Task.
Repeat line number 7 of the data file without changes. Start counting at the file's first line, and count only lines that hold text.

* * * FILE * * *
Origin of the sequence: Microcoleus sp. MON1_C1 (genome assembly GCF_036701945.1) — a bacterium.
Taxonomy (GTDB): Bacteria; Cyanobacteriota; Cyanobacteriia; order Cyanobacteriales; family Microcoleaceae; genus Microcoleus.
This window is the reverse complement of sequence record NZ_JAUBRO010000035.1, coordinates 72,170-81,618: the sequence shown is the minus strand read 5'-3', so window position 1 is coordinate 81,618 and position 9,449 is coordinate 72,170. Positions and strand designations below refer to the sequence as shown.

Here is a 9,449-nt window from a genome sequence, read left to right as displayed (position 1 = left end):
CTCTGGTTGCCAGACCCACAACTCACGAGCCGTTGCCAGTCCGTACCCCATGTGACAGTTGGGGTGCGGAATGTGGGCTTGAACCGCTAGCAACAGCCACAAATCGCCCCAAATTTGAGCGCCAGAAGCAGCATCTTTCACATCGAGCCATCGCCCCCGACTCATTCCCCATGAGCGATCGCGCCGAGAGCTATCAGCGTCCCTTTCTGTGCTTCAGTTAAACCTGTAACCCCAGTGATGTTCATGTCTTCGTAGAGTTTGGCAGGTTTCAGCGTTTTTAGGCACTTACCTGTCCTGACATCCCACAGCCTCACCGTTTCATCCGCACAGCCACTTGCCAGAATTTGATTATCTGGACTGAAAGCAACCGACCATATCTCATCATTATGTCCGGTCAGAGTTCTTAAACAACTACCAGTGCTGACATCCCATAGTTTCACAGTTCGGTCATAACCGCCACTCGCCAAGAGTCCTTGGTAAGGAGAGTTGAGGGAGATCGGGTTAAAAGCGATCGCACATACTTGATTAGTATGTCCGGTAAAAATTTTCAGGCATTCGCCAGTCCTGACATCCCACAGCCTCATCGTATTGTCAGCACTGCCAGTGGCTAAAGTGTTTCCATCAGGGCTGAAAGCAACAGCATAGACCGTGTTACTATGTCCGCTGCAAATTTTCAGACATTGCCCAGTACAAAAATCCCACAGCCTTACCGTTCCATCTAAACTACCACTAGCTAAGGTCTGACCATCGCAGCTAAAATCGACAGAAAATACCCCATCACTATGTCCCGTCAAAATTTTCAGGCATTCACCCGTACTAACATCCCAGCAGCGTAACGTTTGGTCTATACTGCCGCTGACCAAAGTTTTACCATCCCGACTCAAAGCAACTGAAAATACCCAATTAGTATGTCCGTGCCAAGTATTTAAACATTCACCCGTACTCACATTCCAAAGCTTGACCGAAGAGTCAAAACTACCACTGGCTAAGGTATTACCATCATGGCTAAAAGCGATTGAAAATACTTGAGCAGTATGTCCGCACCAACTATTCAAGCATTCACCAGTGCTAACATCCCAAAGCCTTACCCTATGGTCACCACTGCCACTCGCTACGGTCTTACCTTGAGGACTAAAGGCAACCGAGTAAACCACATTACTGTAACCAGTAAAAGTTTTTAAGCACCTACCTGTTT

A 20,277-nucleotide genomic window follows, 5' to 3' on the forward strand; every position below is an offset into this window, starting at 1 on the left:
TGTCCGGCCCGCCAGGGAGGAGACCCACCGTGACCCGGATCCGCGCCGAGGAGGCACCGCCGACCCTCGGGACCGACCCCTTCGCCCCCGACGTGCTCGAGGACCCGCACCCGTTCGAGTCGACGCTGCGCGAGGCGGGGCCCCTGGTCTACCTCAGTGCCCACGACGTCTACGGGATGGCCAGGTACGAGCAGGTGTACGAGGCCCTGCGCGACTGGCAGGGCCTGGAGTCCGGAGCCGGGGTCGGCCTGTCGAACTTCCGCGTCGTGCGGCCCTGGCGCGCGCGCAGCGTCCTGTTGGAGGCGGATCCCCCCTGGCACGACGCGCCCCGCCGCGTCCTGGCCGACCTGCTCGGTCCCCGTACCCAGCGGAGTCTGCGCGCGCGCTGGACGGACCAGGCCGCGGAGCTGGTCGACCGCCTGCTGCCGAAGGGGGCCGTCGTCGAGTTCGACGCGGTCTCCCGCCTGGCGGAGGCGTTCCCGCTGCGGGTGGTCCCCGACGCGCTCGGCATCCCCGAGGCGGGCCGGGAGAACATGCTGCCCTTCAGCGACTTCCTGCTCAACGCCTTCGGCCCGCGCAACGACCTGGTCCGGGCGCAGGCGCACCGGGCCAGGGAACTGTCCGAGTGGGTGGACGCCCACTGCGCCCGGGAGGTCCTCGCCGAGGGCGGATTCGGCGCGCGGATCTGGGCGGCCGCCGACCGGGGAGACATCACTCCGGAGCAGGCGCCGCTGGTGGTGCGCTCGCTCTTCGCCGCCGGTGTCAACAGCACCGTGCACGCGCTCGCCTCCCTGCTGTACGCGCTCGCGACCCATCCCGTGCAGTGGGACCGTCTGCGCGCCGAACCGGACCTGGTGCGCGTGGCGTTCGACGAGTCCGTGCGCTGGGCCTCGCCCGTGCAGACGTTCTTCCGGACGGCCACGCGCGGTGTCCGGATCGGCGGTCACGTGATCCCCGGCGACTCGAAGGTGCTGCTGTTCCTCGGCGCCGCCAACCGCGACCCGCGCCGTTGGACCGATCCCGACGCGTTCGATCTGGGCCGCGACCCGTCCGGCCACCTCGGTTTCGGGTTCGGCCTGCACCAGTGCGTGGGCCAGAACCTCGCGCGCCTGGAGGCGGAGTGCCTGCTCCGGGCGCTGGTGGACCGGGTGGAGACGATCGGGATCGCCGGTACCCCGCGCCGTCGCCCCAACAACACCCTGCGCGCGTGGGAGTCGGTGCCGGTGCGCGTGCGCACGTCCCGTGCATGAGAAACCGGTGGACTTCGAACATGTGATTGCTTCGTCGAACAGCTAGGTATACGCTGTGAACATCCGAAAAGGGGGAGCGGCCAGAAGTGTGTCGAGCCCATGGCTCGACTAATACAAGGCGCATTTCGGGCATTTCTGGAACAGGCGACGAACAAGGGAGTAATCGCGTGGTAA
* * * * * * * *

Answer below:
TGTCCGGCCCGCCAGGGAGGAGACCCACCGTGACCCGGATCCGCGCCGAGGAGGCACCGCCGACCCTCGGGACCGACCCCTTCGCCCCCGACGTGCTCGAGGACCCGCACCCGTTCGAGTCGACGCTGCGCGAGGCGGGGCCCCTGGTCTACCTCAGTGCCCACGACGTCTACGGGATGGCCAGGTACGAGCAGGTGTACGAGGCCCTGCGCGACTGGCAGGGCCTGGAGTCCGGAGCCGGGGTCGGCCTGTCGAACTTCCGCGTCGTGCGGCCCTGGCGCGCGCGCAGCGTCCTGTTGGAGGCGGATCCCCCCTGGCACGACGCGCCCCGCCGCGTCCTGGCCGACCTGCTCGGTCCCCGTACCCAGCGGAGTCTGCGCGCGCGCTGGACGGACCAGGCCGCGGAGCTGGTCGACCGCCTGCTGCCGAAGGGGGCCGTCGTCGAGTTCGACGCGGTCTCCCGCCTGGCGGAGGCGTTCCCGCTGCGGGTGGTCCCCGACGCGCTCGGCATCCCCGAGGCGGGCCGGGAGAACATGCTGCCCTTCAGCGACTTCCTGCTCAACGCCTTCGGCCCGCGCAACGACCTGGTCCGGGCGCAGGCGCACCGGGCCAGGGAACTGTCCGAGTGGGTGGACGCCCACTGCGCCCGGGAGGTCCTCGCCGAGGGCGGATTCGGCGCGCGGATCTGGGCGGCCGCCGACCGGGGAGACATCACTCCGGAGCAGGCGCCGCTGGTGGTGCGCTCGCTCTTCGCCGCCGGTGTCAACAGCACCGTGCACGCGCTCGCCTCCCTGCTGTACGCGCTCGCGACCCATCCCGTGCAGTGGGACCGTCTGCGCGCCGAACCGGACCTGGTGCGCGTGGCGTTCGACGAGTCCGTGCGCTGGGCCTCGCCCGTGCAGACGTTCTTCCGGACGGCCACGCGCGGTGTCCGGATCGGCGGTCACGTGATCCCCGGCGACTCGAAGGTGCTGCTGTTCCTCGGCGCCGCCAACCGCGACCCGCGCCGTTGGACCGATCCCGACGCGTTCGATCTGGGCCGCGACCCGTCCGGCCACCTCGGTTTCGGGTTCGGCCTGCACCAGTGCGTGGGCCAGAACCTCGCGCGCCTGGAGGCGGAGTGCCTGCTCCGGGCGCTGGTGGACCGGGTGGAGACGATCGGGATCGCCGGTACCCCGCGCCGTCGCCCCAACAACACCCTGCGCGCGTGGGAGTCGGTGCCGGTGCGCGTGCGCACGTCCCGTGCATGAGAAACCGGTGGACTTCGAACATGTGATTGCTTCGTCGAACAGCTAGGTATACGCTGTGAACATCCGAAAAGGGGGAGCGGCCAGAAGTGTGTCGAGCCCATGGCTCGACTAATACAAGGCGCATTTCGGGCATTTCTGGAACAGGCGACGAACAAGGGAGTAATCGCGTGGTAA